Mountain Valley Pipeline Coating Questioned


The Federal Energy Regulatory Commission has recently issued a request for “toxicological, environmental and health information” from the Mountain Valley Pipeline’s corporate attorney regarding the coatings used on the project’s 42-inch diameter steel pipe.

Due to delays in the gas pipeline construction project, various sections of pipe have been stored above ground, some for more than a year, raising concerns about the possibility of degrading epoxy coatings and the effects they could have on the surrounding air, soil and water.

About the Project

Owned and still being constructed by Mountain Valley Pipeline LLC—a joint venture between EQT Midstream Partners LP, NextEra US Gas Assets LLC, Con Edison Transmission Inc., WGL Midstream and RGC Midstream LLC—once complete, the pipeline is slated to be operated by EQT Midstream Partners.

The Mountain Valley Pipeline is expected to run from northwestern West Virginia to southern Virginia, cutting through the Jefferson National Forest. Being the smaller of two such projects currently underway in the state of Virginia; the other is the Atlantic Coast Pipeline, which is twice as long and passes through the center of the state but does not cut through Jefferson National Forest.

Using gas from Marcellus and Utica shale production, the pipeline will deliver 2 billion cubic feet of gas per day. According to Reuters, 1 billion cubic feet is enough to power 5 million U.S. homes for the same amount of time.

On July 27, 2018, an order from the U.S. Court of Appeals for the Fourth Circuit turned over prior decisions made by the Bureau of Land Management and the Forest Service authorizing construction of the 303-mile pipeline. In early August, the U.S. Federal Regulatory Commission ordered work on the pipeline to cease, alleging that two U.S. agencies had not fully examined the projects.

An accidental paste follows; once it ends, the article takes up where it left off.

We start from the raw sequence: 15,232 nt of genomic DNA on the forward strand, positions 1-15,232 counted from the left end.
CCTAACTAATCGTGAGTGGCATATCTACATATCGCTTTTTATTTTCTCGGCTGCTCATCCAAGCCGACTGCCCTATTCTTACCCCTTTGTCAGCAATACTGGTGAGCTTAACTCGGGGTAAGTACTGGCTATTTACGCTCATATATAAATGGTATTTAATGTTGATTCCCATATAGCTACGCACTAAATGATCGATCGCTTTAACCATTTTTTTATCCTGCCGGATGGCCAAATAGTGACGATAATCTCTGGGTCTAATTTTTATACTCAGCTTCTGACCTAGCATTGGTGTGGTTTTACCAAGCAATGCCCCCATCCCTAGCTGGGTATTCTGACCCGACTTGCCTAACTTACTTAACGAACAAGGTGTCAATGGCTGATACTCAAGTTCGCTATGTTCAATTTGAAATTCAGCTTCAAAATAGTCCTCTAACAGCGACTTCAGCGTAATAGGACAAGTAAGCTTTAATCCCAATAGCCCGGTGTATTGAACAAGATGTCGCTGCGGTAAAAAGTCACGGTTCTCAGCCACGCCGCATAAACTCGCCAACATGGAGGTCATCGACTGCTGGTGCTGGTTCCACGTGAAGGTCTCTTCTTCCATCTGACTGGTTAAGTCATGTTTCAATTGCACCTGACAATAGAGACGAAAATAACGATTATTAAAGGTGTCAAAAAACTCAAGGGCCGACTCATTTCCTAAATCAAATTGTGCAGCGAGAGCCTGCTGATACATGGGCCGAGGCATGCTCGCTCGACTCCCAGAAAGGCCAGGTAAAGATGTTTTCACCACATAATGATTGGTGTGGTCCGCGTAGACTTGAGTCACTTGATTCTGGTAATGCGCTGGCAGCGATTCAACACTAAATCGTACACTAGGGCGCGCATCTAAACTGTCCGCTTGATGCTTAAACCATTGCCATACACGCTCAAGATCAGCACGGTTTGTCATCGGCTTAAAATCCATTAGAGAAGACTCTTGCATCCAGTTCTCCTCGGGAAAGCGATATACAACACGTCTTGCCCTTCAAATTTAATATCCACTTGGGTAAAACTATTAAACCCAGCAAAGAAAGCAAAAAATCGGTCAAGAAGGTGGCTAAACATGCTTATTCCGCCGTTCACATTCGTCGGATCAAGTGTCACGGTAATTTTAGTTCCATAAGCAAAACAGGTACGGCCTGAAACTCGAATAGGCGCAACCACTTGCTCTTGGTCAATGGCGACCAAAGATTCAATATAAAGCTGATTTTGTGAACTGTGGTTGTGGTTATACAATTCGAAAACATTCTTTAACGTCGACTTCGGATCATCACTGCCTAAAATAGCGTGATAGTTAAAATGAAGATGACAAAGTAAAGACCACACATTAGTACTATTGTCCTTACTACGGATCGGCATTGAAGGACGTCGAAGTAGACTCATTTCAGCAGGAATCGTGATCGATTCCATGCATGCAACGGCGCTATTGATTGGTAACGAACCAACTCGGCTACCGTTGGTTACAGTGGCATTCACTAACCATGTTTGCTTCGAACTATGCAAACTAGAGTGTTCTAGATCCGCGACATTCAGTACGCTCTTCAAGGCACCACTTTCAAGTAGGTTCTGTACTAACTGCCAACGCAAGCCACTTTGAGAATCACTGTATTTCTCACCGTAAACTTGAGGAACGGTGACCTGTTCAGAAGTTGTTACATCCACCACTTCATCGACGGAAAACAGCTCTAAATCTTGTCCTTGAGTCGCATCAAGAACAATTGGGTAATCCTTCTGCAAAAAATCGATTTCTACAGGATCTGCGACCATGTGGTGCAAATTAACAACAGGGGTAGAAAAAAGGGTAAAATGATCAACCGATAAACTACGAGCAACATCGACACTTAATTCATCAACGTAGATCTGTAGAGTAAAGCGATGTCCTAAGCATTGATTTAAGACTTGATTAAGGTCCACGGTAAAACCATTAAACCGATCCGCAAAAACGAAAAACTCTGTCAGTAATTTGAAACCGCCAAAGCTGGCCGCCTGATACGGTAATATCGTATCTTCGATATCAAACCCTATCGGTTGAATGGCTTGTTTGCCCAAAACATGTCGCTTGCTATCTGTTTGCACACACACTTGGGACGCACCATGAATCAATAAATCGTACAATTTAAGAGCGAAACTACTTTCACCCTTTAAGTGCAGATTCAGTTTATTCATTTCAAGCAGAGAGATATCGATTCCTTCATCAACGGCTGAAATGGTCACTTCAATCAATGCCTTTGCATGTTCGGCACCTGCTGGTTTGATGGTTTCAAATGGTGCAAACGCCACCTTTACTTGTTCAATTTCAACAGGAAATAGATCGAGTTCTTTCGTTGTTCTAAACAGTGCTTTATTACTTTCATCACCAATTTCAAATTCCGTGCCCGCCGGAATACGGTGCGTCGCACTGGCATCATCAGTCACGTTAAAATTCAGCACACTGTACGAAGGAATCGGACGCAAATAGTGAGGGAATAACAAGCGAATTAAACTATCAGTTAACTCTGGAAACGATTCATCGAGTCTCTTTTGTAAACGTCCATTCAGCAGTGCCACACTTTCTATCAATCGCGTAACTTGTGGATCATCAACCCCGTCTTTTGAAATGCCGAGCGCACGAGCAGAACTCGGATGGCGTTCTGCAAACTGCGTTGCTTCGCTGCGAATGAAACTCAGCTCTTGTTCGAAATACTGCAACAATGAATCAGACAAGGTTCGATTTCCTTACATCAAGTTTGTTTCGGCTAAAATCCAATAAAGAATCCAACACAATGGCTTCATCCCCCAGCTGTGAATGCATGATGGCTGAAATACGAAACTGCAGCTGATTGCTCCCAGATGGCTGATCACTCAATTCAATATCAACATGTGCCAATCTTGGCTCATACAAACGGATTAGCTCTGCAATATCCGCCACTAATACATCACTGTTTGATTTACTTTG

A few months later, in October, the project was blocked yet again, but this time by the U.S. Army Corps of Engineers, suspending a permit that would allow the pipeline to cross more than 500 streams and wetlands in southwest Virginia. The following month, MVP filed an application with FERC for a 73-mile Southgate permit pipeline extension.

Pipeline Coating

Since January of this year, concerned Virginia residents have sent direct correspondence to FERC in reference to the degradation and sloughing (chalking) of the pipeline’s 3M Scotchkote Fusion Bonded Epoxy 6233, which was accelerated due to prolonged exposure to sunlight and the environment.

As seen by the community, the chalking of coatings affects the area in two ways:

  • Releases harmful toxins into the air while exposed to the elements; and
  • Leach materials into groundwater with the possibility of spreading to streams and wells once buried.

State Health Commissioner Norman Oliver and Department of Environmental Quality Director David Paylor sent an additional letter to the FERC commission in March, requesting more information about the possible short- and long-term hazards proposed by the coating after they failed to hear back from 3M Manufacturing Company, the U.S. Environmental Protection Agency and the National Sanitation Foundation.

Upon receiving this request, FERC began to oversee the construction project as the lead agency and asked MVP for a report on the “the toxicity of the FBE [fusion-bonded epoxy] from all potential exposure pathways.”

According to The Roanoke Times, the U.S. Pipeline and Hazardous Materials Safety Administration conducted inspections and found that Mountain Valley “followed recommended storage procedures and found no evidence of degradation of the pipeline’s protective coating.”

Additionally, Natalie Cox, a spokesperson for Mountain Valley, has stated that the fusion-bonded epoxy coatings have been used since the 1960s, and that the company is unaware of any evidence supporting the concerns over health and the enviornment.

MVP officials have 20 days to respond to FERC’s letter, and they also expect to regain suspended permits in the future, putting an estimated completion date for the pipeline by the middle of next year.


Tagged categories: Coating failure; Coating Materials; Coatings; Environmental Protection Agency (EPA); EPA; Epoxy; Federal Energy Regulatory Commission (FERC); Fusion bonded epoxy; Government; Industrial coatings; NA; North America; Oil and Gas; Ongoing projects; Pipelines; Program/Project Management; Project Management; Protective Coatings

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